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Subspecialties Business and Innovation, Cornea / Ocular Surface, Retina, Professional Development

Channeling Your Creativity

Every innovation should be preceded by a need. As with most surgeons, I always contemplate the wants and needs of my patients: how can their safety be enhanced? How can we make them more comfortable? Can their surgery be performed more efficiently or effectively? Such questions have motivated me to embark upon journeys of creativity, invention, and – to overcome inevitable hurdles – learning opportunities. Ultimately (or hopefully!), no matter how rocky the road, the destination is an innovation that fulfils the original need.

I’ve had the good fortune to be involved in the development of two innovations: the Waqar suture removal forceps and the intravitreal (IVT) injection guide (Malosa single use instruments, BVI). And I’ve also had the good fortune to be in a supportive workplace and to have a framework around me that has enabled me to divert my time and energy. But this isn’t the case for everyone; constraints or a lack of encouragement can stop many in their tracks. Here, I hope to encourage would-be innovators to bring their ideas to life by providing my own personal guide to getting an innovation off the ground.

The journey from idea to market

Step 1: The birth of an idea
First, put your idea down on paper; sketch out the skeleton, including the main concepts and features. Sign and date it; this will act as proof of originality if issues of patents or intellectual property (IP) arise further down the line.

Step 2: Understand who holds the IP rights
As I am an employee of the National Health Service (NHS) in the UK, my employer holds the IP rights to any idea relating to my routine work. So, in establishing IP ownership, your hospital must be your first point of contact. This process may vary in different countries, so it is useful to know what the unique arrangements are in your place of work. Developing good working relationships helps greatly at this stage.

Step 3: Keep it to yourself
Don’t disclose your idea or you may affect subsequent patent applications.

Step 4: Call in the help!
If your workplace permits, get in contact with the local innovation team – which may include someone with an engineering or IP background – as well as the research and development (R&D) team, to gain their insight. For me, this is the NHS innovation panel and pathway team, and a regional pathway, which is run independently as a collaboration between local R&D departments. This framework was able to provide much needed expertise in all areas ranging from computer-aided designs (CAD), 3D printing and IP, to negotiating contracts with commercial companies.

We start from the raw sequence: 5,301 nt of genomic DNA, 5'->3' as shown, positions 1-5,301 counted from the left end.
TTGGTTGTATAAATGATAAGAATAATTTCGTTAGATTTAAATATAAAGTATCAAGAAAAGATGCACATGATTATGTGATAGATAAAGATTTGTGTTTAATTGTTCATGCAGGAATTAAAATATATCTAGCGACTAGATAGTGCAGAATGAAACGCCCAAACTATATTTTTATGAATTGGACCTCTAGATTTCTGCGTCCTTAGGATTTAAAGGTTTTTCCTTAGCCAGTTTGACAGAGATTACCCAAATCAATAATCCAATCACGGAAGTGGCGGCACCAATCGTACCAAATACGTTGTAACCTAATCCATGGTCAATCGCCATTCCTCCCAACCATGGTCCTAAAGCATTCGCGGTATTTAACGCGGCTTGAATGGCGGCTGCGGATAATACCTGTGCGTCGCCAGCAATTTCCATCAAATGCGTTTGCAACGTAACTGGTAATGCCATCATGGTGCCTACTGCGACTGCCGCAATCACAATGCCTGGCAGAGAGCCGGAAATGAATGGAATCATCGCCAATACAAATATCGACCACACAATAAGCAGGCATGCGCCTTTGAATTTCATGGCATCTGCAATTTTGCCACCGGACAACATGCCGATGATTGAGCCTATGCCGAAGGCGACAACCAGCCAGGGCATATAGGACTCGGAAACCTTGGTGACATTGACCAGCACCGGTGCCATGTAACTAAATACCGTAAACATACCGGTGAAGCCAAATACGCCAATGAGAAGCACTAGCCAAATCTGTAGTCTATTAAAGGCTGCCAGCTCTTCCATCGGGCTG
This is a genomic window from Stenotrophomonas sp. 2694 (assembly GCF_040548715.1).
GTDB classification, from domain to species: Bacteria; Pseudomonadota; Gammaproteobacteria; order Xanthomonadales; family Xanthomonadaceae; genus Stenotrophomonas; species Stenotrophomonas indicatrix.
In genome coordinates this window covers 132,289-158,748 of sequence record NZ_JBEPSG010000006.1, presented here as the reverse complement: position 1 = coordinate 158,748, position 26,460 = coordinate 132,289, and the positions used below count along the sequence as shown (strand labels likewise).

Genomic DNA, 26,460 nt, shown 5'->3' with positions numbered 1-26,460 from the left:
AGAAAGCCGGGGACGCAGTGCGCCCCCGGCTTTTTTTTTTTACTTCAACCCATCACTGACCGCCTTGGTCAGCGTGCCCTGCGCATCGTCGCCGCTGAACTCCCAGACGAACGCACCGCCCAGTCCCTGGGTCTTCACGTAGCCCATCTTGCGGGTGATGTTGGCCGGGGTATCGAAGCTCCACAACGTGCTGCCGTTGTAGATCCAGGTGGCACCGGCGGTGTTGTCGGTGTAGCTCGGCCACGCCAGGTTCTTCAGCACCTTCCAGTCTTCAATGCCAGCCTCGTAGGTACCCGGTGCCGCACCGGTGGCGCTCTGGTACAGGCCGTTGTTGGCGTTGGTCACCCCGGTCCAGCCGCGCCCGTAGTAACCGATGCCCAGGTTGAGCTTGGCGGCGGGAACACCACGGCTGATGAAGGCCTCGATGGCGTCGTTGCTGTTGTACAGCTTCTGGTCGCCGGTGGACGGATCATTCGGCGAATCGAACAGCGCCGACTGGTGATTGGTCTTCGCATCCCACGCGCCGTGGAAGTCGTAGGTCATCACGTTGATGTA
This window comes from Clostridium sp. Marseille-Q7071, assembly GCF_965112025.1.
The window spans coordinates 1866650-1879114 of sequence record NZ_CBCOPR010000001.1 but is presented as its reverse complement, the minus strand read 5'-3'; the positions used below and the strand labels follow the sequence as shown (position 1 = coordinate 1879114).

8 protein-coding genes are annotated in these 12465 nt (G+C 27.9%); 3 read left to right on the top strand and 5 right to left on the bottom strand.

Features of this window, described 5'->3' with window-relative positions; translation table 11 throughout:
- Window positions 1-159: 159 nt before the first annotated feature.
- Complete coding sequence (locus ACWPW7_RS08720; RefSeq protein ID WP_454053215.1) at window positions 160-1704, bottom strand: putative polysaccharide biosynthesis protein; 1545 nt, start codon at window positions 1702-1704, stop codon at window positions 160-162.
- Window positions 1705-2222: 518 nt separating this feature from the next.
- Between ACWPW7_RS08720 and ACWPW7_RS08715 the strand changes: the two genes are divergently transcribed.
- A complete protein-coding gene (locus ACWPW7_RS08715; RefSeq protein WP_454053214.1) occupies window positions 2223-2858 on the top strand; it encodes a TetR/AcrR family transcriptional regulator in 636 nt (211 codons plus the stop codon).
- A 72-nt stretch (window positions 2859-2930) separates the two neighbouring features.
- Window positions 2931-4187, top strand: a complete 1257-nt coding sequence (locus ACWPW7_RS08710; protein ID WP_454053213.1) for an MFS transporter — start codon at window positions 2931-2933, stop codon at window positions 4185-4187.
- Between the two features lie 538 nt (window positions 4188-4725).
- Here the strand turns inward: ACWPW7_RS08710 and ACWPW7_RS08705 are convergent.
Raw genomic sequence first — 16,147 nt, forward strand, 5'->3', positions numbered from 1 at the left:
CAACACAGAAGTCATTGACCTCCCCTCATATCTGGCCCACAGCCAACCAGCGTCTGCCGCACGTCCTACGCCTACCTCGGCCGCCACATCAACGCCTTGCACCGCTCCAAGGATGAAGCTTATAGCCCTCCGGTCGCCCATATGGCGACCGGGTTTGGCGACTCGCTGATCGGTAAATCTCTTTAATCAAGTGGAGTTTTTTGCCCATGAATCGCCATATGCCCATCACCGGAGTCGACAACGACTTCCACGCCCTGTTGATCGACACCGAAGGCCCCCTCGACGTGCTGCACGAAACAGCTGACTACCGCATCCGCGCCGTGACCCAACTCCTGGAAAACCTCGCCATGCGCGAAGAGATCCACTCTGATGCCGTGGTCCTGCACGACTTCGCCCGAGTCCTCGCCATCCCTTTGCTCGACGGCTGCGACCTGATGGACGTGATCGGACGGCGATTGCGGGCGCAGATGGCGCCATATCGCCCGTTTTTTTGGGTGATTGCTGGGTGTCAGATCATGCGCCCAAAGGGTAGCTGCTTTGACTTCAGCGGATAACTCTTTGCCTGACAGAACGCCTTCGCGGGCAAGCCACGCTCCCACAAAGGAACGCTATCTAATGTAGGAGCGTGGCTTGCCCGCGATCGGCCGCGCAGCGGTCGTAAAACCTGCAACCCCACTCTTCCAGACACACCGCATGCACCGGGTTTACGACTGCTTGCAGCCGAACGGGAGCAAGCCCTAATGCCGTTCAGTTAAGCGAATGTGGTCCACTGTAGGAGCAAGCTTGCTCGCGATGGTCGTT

Step 5: Be patient
Patience is key during the planning and modeling phase; our in-house experts made several different models of the IVT injection guide before achieving the final version.

Step 6: Find a commercial partner
It is essential to find a supportive commercial partner to manufacture, market, and distribute your product – for me, that was BVI. The right commercial team will fully understand the nuances of every stage of the development process, as well the legal aspects, such as non-disclosure agreements and IP, and they will propose how your product can be cost-effectively manufactured to scale.

Figure 1. Waqar suture removal forceps. The bespoke tip at the end of the forceps allows the suture to be released and cut in one swift motion, facilitating efficient removal (patent pending).

Bringing ideas to life

The Waqar suture removal forceps (see Figure 1) were created to ease the removal of corneal sutures and to improve patient safety. Instead of the traditional two-step technique – using a long 23- or 25-gauge needle with separate forceps, which can pose safety issues in the hands of inexperienced surgeons or nurse practitioners – the new instrument eliminates the sharp, long needle, making suture removal a one-step process.

Patient safety and comfort were also at the forefront of my thinking in designing the IVT injection guide (in collaboration with Plymouth and Torbay NHS innovation panels; see Figure 2). The guide was created to facilitate the fast, safe, and precise delivery of an IVT injection.